Homicide Conviction Doesn’t Mean Baby’s Death Wasn’t an Accident
The mother of a baby girl who was killed by her father may pursue a claim against the father’s insurer because of unresolved questions, including whether the death was an accident, a divided Wisconsin Supreme Court ruled Thursday.
In a 4-3 decision, the high court reversed a ruling by the Barron County Circuit Court that dismissed a lawsuit against State Farm Fire and Casualty Co. filed by Lindsey Dostal. The father, Curtis Strand, was convicted of second-degree reckless homicide, but that fact alone does not establish the baby girl’s death was not an “accident” covered by the State Farm policy, the majority decided.
Just because someone intentionally acts recklessly, doesn’t mean the consequence of that recklessness is not an accident, the majority said in an opinion written by Justice Ann Walsh Bradley.
“For example, if a person is driving 90 miles per hour on a city street, such conduct would no doubt be reckless, but that doesn’t mean it isn’t an ‘accident’ if the driver unintentionally hits a pedestrian,” the opinion says.
Dostal and Strand were in an on-again, off-again relationship for 17 years and had a child together, Haeven Dostal. The baby died from a head trauma that occurred on July 11, 2017 while she was in Strand’s care. The girl was three months old at the time.
Strand gave conflicting accounts to police. He first said the baby rolled off his knee while bottle feeding. Later, he said he dropped the baby when he turned and struck a kitchen island after warming a bottle.
In both versions, Strand acknowledged that he put the baby to bed without seeking medical attention. The child had a four-inch long gash on her scalp.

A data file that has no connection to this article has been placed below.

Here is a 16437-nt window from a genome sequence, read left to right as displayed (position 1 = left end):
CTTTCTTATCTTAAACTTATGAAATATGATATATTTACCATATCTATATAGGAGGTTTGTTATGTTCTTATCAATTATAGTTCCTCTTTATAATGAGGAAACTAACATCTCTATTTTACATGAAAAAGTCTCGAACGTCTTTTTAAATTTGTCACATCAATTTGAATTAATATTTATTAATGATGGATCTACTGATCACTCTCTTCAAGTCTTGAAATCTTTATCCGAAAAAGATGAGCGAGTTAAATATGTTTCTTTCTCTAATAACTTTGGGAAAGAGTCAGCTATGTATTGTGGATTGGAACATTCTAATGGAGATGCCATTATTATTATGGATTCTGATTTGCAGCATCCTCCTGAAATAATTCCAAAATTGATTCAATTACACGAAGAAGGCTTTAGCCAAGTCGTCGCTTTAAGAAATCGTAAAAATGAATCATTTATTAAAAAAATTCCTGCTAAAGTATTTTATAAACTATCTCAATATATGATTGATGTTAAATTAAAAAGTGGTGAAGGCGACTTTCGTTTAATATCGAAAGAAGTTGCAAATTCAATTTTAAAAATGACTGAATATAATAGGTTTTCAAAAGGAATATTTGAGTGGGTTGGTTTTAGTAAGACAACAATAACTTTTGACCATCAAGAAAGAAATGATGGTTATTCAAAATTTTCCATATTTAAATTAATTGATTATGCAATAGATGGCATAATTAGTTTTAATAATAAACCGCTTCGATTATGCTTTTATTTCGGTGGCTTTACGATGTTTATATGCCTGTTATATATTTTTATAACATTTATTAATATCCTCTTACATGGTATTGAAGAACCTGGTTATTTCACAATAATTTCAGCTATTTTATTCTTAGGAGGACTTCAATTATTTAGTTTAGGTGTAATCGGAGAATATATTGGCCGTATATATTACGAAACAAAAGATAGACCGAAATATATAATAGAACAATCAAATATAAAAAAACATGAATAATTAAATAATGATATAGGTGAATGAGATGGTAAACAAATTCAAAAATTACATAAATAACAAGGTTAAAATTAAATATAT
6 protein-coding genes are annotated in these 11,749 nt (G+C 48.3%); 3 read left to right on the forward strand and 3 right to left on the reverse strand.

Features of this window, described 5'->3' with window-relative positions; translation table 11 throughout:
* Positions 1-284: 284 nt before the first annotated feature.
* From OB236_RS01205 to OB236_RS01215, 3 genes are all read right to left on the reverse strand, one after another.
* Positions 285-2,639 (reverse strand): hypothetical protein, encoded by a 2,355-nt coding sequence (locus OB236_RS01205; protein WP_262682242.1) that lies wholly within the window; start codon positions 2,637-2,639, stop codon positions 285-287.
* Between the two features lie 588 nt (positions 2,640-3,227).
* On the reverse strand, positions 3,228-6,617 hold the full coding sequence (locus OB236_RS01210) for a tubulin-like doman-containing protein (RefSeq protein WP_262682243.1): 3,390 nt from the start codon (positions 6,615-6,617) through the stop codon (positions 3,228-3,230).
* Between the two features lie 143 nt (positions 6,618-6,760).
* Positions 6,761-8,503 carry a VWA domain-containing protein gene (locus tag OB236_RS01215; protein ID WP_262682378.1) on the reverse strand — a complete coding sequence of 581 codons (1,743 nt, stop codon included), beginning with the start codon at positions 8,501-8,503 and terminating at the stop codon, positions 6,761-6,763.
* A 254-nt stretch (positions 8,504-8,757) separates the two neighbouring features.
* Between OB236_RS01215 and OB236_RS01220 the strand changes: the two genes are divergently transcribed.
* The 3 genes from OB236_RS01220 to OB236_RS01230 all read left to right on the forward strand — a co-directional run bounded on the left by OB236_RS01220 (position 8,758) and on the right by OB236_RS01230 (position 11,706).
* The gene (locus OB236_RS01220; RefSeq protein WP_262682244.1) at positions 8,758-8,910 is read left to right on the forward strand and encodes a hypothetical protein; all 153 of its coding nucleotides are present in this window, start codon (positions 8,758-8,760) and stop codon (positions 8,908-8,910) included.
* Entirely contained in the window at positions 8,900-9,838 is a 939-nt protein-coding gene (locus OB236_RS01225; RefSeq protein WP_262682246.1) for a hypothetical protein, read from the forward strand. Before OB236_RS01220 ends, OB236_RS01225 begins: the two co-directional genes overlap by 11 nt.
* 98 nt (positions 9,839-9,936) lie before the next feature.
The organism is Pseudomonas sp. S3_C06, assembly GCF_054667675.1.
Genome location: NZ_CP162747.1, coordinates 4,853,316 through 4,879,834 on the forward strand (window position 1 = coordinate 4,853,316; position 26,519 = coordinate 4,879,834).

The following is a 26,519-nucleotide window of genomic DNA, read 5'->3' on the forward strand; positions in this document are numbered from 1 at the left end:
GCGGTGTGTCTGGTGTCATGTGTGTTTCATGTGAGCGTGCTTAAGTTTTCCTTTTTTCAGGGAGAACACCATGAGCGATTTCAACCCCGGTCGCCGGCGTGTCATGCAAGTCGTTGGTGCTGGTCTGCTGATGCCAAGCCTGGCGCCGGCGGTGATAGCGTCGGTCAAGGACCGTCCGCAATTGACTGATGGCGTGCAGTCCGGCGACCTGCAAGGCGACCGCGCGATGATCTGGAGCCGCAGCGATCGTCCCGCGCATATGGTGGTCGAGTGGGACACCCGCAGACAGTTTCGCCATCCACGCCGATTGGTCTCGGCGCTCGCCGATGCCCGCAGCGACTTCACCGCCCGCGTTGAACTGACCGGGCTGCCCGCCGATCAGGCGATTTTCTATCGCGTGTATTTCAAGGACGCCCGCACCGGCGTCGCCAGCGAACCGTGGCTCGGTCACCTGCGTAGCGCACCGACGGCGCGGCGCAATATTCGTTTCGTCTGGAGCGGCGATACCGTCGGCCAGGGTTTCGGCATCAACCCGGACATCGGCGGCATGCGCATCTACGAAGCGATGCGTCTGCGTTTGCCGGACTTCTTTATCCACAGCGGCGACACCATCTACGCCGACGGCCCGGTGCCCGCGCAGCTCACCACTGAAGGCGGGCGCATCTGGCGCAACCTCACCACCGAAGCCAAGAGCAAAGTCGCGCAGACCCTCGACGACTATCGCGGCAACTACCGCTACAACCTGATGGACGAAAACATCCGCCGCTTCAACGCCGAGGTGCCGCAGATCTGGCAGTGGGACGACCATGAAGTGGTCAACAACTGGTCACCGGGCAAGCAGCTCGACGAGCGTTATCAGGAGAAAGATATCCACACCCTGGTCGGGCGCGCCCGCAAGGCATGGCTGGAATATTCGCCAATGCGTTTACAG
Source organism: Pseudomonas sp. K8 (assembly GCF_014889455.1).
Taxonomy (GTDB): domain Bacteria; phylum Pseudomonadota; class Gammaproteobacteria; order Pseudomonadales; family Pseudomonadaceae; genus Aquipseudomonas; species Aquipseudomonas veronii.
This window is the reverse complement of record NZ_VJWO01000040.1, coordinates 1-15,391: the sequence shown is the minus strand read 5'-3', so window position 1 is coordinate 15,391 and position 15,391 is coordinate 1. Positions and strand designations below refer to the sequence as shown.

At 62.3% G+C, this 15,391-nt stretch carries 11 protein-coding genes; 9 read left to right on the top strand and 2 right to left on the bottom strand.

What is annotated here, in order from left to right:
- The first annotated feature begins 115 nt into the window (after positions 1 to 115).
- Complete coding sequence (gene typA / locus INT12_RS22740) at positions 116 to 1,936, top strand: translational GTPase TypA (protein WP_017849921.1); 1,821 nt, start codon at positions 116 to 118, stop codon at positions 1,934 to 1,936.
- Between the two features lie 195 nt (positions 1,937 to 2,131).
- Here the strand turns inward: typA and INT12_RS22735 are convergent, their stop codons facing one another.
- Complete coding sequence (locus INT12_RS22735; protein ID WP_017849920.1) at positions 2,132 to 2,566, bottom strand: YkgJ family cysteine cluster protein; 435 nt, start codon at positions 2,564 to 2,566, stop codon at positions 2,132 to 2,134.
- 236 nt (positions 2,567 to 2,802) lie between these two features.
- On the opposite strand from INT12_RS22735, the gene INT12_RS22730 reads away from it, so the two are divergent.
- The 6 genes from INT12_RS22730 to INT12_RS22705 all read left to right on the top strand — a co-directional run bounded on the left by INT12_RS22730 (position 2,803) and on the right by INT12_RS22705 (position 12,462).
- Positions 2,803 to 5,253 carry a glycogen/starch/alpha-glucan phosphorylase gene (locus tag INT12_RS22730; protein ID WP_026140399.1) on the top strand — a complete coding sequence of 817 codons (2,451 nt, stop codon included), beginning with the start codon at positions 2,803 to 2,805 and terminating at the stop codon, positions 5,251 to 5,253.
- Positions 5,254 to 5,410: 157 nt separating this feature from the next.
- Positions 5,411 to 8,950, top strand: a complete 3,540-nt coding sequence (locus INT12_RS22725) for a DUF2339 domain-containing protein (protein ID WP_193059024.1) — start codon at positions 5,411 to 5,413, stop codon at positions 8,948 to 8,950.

Strand was convicted of second-degree reckless homicide and sentenced in June 2020 to 12 years in prison, according to local news reports. He was 34 at the time.
The Supreme Court majority, however, said that an accident can occur even if there is an awareness of risk. The jury that convicted Strand did not make any finding about whether the death was the result of an accident.
“The term is not defined in the policy, but under a common understanding of ‘accident,’ it would seem that even if one engages in reckless conduct, a resulting injury can still be, in the common parlance of the word, ‘accidental,’” the majority opinion says.
The opinion said it found appellate court decisions in New York and Illinois persuasive. In the New York case, the court found coverage was owed to the family of a man who was shot and killed by a friend who was cleaning his shotgun even though the shooter was convicted of second-degree manslaughter. In the Illinois case, the court ruled an insurer was liable to the estate of a man who was shot by its policyholder, who pleaded guilty to reckless conduct.
The Supreme Court also rejected State Farm’s argument that a “resident relative” exclusion in the policy precluded coverage. The court said testimony showed Haeven had spent the night alone with her father on only four occasions. The mother testified that Strand “was usually too busy or didn’t have time for the baby or didn’t want her over there.”
The three dissenting justices said the lower court rulings should have been affirmed because the terms “criminal recklessness” and “accident” are inconsistent with each other.
“In finding Strand guilty of recklessly killing Haeven, the jury explicitly rejected the possibility that her death was an ‘accident,’” the minority opinion, written by Chief Justice Annette Kingsland Ziegler, says.
Dostal filed a lawsuit alleging that her daughter was killed because of Strand’s negligence. State Farm, Strand’s homeowners’ insurer, intervened in the case.
The policy included liability insurance, but only if there was an “occurrence,” which was defined as an accident that caused bodily injury or property damage. The insurer persuaded the trial court dismiss the lawsuit by arguing that Haeven’s death could not be an accident because Strand’s actions were not accidental. The Wisconsin Court of Appeals agreed and affirmed the judgment.
Both of the lower courts found there was no accident because a conviction for reckless homicide requires a jury to find that the killer was aware his actions created a risk of death or great bodily harm.
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